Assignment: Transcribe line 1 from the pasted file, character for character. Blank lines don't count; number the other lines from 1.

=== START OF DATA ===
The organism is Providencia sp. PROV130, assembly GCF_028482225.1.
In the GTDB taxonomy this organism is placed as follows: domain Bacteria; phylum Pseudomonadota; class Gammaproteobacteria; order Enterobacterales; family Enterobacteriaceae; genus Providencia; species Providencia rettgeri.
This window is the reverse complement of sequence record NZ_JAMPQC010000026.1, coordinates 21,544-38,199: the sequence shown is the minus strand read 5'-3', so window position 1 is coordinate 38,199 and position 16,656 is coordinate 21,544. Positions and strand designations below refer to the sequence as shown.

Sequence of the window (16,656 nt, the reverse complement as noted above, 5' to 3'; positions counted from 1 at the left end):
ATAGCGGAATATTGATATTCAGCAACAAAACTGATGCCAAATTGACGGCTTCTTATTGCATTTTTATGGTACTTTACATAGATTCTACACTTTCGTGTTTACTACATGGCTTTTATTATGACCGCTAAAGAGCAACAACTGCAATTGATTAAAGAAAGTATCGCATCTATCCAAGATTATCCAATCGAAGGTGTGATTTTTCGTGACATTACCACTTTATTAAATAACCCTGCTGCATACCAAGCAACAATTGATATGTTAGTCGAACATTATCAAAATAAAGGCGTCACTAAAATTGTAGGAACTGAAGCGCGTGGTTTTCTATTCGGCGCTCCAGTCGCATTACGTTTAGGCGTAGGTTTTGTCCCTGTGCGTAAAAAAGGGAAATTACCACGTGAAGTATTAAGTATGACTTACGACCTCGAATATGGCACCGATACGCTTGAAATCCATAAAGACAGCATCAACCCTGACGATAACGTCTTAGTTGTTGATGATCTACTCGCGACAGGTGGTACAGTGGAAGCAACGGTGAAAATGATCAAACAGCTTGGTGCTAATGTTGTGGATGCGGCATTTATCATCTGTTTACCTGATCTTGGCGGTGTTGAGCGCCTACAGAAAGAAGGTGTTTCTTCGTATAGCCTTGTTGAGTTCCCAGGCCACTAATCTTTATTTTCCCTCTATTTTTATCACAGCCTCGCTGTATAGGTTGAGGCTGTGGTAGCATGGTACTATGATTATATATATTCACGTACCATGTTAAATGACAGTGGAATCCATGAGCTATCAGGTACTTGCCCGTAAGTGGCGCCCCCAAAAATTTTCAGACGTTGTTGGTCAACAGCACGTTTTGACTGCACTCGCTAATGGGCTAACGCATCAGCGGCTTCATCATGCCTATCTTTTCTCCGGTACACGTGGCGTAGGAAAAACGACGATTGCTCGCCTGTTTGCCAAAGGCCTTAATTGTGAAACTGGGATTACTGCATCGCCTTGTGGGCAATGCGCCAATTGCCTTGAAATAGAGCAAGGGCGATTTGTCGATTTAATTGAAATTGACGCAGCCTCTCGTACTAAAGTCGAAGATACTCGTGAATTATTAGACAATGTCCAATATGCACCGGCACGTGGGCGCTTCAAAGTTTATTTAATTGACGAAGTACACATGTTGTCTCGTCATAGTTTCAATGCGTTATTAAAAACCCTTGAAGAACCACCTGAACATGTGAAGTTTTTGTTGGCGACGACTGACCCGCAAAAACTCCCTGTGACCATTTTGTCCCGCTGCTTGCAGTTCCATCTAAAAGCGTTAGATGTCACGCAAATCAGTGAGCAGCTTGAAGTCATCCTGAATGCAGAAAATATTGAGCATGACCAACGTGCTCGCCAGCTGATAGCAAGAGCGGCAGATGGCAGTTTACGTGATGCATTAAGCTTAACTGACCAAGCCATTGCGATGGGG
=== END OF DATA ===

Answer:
The organism is Providencia sp. PROV130, assembly GCF_028482225.1.